Philosophy and poetry are games were small mistakes have big consequences. It is dangerous enough that these consequences can lead our own lives into utter chaos, madness, and falsehood but far more dangerous is the ability that both have to lead others into chaos, madness, and falsehood. Philosophy has the ability to shake the very foundations of people’s thoughts with ease, yet neither have the ability to build those foundations with the same ease – this is the blessing and curse of philosophy. Poetry, has the ability to erect foundations out of playing cards of emotion enough to reach the heaven, but with one misplaced wind can loose its base and fall into shambles.
Let us not forget that Holderlin, Nietzsche, and Wagner were found responsible for Hitler’s genocide of the Jews. Nietzsche’s shattering of conventional ethic left a vacuum behind to be filled with playing cards of German nationalism – a combination that like a low pressure system meeting a high one – created a storm. Yet is it not music, poetry, and philosophy that give meaning, keep us sane, and promote the wellbeing of the soul? Are we to believe that the once lofty panacea has fallen to poison?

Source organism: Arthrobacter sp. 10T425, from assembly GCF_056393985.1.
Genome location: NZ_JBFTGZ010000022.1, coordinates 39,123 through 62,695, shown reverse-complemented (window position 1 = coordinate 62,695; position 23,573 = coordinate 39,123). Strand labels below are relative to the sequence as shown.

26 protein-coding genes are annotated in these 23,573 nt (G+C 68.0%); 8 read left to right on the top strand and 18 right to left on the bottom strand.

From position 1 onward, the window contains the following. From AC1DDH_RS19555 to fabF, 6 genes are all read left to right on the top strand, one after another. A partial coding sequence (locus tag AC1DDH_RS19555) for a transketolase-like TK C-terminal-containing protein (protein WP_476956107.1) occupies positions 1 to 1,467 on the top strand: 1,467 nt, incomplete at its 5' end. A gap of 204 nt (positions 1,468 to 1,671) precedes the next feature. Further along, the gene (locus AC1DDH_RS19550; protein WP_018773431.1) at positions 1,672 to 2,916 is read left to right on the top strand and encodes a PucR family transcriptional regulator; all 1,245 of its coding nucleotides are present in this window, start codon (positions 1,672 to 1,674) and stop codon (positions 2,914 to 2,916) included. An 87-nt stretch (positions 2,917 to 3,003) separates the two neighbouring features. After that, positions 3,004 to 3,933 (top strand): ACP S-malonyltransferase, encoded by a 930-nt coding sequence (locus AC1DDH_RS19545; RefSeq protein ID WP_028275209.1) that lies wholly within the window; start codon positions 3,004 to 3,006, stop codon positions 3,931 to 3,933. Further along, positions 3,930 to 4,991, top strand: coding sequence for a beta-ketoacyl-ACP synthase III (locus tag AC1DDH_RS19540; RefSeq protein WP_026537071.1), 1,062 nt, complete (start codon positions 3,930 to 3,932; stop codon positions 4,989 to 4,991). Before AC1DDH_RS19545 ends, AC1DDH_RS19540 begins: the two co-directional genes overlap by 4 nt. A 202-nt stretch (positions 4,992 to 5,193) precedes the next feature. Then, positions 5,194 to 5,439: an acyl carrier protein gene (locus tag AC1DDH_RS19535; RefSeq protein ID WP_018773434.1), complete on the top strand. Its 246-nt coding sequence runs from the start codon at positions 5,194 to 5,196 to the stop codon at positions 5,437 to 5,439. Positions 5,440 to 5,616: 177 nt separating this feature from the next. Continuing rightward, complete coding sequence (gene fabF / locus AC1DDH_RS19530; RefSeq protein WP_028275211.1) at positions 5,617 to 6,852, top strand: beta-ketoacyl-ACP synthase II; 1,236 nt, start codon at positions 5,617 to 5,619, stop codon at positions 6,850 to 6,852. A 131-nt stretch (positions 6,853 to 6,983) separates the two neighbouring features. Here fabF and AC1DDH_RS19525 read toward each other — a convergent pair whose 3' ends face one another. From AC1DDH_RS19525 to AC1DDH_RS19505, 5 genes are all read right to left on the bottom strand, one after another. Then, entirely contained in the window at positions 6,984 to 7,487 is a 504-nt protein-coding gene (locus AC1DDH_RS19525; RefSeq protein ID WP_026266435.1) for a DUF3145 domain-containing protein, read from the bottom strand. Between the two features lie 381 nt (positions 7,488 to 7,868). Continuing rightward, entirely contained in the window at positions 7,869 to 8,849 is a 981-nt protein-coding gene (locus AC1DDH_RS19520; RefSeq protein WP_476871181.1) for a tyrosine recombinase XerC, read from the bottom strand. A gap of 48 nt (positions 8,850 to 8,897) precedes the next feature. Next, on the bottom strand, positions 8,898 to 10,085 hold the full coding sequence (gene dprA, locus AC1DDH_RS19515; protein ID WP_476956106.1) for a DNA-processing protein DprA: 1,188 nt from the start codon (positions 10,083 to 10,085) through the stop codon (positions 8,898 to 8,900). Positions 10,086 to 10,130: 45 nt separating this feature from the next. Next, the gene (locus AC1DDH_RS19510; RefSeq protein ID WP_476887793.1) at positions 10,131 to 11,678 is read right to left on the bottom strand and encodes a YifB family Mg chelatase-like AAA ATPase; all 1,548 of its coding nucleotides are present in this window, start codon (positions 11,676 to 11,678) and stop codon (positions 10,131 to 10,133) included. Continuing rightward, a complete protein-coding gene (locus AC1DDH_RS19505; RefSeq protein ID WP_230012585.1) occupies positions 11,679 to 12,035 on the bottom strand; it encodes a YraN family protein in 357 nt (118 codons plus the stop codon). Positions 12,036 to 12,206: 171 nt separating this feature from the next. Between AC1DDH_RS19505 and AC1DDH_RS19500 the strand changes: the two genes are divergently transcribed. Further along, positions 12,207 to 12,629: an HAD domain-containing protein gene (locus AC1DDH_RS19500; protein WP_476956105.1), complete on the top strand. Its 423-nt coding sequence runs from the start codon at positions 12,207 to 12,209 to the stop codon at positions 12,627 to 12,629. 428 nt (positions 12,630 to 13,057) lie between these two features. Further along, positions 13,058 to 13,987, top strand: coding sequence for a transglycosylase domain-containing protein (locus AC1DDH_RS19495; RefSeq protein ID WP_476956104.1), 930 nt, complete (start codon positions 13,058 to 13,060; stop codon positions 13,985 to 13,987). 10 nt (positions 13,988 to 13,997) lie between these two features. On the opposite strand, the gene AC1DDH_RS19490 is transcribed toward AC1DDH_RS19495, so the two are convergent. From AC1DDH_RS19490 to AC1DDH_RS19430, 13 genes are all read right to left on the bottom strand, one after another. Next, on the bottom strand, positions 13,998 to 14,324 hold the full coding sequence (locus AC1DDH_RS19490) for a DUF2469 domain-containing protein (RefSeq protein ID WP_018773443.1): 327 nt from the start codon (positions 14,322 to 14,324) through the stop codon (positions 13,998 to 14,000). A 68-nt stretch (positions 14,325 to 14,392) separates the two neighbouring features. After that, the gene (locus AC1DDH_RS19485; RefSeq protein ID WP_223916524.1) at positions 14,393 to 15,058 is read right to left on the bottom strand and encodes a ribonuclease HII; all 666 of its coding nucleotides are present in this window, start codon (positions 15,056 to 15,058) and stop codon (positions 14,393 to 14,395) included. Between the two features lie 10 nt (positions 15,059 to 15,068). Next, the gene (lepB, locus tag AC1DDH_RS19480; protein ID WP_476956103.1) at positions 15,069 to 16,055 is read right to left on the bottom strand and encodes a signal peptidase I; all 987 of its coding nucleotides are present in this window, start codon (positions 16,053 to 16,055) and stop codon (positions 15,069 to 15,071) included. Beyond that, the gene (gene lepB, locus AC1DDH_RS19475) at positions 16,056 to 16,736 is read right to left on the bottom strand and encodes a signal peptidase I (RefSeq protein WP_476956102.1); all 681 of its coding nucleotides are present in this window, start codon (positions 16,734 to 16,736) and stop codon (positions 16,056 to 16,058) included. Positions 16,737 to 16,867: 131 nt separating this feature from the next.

This is not the case – it is however the case that bad people wear good clothing. It is also the case that the greatest vices share a name with the greatest virtues and that because of man’s wretched nature he cannot always differentiate between the two without great foresight and knowledge. Yet, in a discipline where it is the point to discover the names of the greatest virtues and be able to discern their nature it is very difficult not to fall into the pitfalls of human nature.